“Children are the world’s most valuable resource and its best hope for the future.” This quote is attributed to President John F. Kennedy and sums up what many, many people believe to be true.
For this reason, it seems especially important to nurture young minds and to grow their unique gifts and talents. While talent development is important in people of all ages, it is especially important in the youngest of children. In the PBS series entitled, “The Brain with David Eagleman,” Dr. Eagleman explains that in the brain of a newborn baby, the neurons are only starting to connect, but by age 2, the brain may have developed well over 15,000 connections. Neurons in our brains connect at an especially rapid pace in early childhood. As we age, neurons are pruned as a result of what we are learning. As we grow and learn, we reduce the number of connections because our brains focus on a smaller number of reinforced connections. Our circuitry becomes specific. We “use it or lose it” with our brain cells. Brain circuitry is wired according to experiences and interactions with our environment.
So, what kind of experiences and environment do we want to provide for our children? How do we, as parents and educators create these experiences and environments? And how do we grow gifts and talents in our children, and develop their brains?
While so many toys and gadgets and learning materials and books try to sell us things that will grow our children intellectually, the scientific research is actually geared toward much simpler (and less costly) options.
In this June 20, 2020 article in Edutopia, Why Ages 2-7 Matter So Much in Brain Development, author Rishi Sriram asserts that experiences during early childhood provide lasting effects on their development. Sriram states, “This first critical period of brain development begins around age 2 and concludes around age 7. It provides a prime opportunity to lay the foundation for a holistic education for children.”
The first way to maximize this critical period, according to Sriram, is to encourage a love of learning. Learning for young children encompasses so many things. It can be a love of nature, a love of cooking or trying new foods, a love of building things, creating things, destroying things, questioning things, reading about things, and simply experiencing life to the fullest. The possibilities are endless. Encourage exploration! Celebrate curiosity! Provide opportunities! Additionally, this is the time when children make many mistakes, and encouraging a willingness to accept mistakes as a natural part of learning is crucial. By honoring the process of learning, and not just the outcome, children learn to embrace a growth mindset which will serve them well in their lives.
A second way to maximize this critical period is to focus on breadth of learning instead of depth. “Well-roundedness” is an especially important way to learn for young children. Their minds are essentially wide-open, connections are forming, and interests are being piqued and developed. In his book Range: Why Generalists Triumph in a Specialized WorldDavid Epstein argues that breadth of experience is often overlooked and underappreciated. He asserts that “the people who thrive in our rapidly changing world are those who first learn how to draw from multiple fields and think creatively and abstractly. In other words, our society needs well-rounded individuals.” There will be many years for children to begin focusing on fields of study, but during this crucial time, being a minds-open generalist is preferred.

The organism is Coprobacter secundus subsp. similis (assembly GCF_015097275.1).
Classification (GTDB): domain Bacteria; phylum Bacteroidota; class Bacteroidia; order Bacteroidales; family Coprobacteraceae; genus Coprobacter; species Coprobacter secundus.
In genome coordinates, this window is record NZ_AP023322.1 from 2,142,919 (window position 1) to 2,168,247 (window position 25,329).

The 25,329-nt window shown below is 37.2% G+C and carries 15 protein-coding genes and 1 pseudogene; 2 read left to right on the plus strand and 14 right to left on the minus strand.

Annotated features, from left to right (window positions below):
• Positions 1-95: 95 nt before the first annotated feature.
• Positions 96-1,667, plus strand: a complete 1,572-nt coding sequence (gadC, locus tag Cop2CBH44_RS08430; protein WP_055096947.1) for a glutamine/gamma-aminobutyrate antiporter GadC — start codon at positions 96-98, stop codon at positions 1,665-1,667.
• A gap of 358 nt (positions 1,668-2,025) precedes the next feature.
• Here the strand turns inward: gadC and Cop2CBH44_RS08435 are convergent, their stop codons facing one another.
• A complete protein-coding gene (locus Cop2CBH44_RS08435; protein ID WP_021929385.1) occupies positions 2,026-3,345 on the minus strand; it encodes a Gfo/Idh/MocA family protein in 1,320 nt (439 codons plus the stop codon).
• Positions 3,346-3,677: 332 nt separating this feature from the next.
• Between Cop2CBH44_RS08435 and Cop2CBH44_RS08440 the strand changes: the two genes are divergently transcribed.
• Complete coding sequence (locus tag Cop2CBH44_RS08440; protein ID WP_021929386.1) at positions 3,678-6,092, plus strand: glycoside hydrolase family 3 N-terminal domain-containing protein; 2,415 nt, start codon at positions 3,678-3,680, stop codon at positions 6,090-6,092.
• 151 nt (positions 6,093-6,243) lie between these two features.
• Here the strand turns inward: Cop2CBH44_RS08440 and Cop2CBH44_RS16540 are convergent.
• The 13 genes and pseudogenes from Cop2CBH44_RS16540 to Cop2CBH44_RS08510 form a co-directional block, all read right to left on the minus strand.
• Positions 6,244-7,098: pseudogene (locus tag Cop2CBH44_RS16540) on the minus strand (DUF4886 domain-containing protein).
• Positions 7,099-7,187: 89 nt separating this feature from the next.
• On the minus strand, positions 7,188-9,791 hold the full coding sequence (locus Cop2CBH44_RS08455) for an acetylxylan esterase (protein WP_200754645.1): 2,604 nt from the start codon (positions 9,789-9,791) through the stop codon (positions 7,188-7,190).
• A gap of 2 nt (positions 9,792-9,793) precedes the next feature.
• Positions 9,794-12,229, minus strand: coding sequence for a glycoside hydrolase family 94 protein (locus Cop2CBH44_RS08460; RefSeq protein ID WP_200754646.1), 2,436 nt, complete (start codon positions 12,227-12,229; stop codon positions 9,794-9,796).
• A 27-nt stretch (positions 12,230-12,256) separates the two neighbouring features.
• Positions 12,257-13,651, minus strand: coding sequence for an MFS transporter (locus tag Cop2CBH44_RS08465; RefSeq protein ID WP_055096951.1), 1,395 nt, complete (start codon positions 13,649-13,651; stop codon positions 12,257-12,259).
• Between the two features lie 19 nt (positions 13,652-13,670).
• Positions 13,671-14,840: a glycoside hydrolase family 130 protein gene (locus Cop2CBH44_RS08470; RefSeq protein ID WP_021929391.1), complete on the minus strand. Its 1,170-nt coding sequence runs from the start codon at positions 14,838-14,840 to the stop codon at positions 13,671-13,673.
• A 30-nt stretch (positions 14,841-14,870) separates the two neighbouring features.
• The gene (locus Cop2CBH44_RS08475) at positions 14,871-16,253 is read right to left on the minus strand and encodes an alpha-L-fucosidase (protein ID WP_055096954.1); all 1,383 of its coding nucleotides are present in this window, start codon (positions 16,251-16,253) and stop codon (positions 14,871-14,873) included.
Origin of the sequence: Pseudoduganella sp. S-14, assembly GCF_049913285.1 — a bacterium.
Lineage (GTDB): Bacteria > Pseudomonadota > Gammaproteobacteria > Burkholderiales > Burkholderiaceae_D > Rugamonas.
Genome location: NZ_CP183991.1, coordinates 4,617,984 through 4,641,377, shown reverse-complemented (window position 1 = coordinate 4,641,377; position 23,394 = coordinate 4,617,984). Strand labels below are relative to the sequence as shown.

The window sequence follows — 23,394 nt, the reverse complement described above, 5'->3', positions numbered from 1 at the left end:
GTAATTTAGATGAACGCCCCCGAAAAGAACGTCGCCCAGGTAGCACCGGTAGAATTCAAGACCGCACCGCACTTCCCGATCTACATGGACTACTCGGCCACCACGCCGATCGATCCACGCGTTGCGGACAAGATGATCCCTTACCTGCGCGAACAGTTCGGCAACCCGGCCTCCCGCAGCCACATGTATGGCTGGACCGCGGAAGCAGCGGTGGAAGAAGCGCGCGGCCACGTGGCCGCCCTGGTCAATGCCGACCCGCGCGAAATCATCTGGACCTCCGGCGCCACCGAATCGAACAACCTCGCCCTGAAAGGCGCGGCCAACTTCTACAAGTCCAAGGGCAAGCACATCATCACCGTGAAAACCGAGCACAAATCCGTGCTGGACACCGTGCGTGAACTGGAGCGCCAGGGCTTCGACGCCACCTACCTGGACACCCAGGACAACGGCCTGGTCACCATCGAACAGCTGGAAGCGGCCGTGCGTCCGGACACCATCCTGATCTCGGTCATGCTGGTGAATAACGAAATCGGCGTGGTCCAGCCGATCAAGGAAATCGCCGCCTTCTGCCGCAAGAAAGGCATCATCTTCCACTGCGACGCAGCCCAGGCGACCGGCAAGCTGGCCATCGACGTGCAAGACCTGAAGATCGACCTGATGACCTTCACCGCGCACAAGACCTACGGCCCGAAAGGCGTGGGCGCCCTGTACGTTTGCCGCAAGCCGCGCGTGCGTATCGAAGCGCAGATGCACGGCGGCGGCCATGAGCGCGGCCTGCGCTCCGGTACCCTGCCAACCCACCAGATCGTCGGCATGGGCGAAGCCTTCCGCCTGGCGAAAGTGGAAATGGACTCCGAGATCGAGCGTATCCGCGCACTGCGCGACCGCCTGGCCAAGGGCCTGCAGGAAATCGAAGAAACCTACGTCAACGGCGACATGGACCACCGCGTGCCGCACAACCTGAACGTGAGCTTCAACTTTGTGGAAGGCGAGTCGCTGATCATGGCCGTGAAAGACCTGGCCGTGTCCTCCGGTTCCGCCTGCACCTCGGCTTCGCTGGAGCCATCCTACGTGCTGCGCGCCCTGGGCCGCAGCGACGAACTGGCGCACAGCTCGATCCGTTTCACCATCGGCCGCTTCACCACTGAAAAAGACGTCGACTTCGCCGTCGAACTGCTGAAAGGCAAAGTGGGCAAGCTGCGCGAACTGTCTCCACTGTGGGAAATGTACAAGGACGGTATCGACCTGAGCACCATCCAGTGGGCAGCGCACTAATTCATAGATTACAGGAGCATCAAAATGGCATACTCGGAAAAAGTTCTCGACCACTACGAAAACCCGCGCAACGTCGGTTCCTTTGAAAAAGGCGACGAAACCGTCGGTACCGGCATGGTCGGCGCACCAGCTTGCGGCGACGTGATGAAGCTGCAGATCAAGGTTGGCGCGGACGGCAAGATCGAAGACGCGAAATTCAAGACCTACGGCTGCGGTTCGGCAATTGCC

A third way to maximize this critical period is to pay attention to emotional intelligence and social and emotional learning. Parents and educators can help by teaching children to recognize, regulate, and communicate their emotions. They can teach successful strategies to manage emotions and create healthy lifestyles. For example, helping children understand the importance of kindness, empathy, and teamwork will be necessary skills for success in their lives. Again, the window of opportunity is wide open during these critical years.
Finally, educators and parents must honor this time period in their children’s lives not as a precursor to “real learning,” but as “real learning” itself. It is common, at least in the USA, to hear of classes for children three and four years old described as “preschool,” when in fact it is real learning, just as later school years provide real learning experiences. Learning during this period is setting the stage for years to come. During this time, children learn how to learn, how to manage time, energy, frustration, tools, and a myriad of other things. “Back in the day” :) children were considered integral parts of the work of the family. They worked and learned alongside their parents and siblings beginning at very early ages, and engaged in “real learning” and real-life skill building. Nowadays we can use family chores and routines as ways to encourage children to value every day, boots-on-the-ground practical skills which will enhance the book learning to come.
During this holiday season, our social media feeds and television commercials are filled with things to buy for our children. While it is tempting to think that some of these items will somehow make our children smarter or give them a competitive advantage, perhaps it is the simple things that will make the difference in the lives of our children. None of these things cost a lot of money; they do, however require an investment of time and love. It’s worth considering.
As always, I welcome your thoughts and ideas. Together we grow.
Jackie Drummer, Past President
WI Association for Talented and Gifted
(Thank you to German Diaz of Milwaukee Public Schools for translating this article into Spanish for parents and educators.)
Gifted in Perspective
A column designed to link the gifted perspective to other perspectives, and to make you think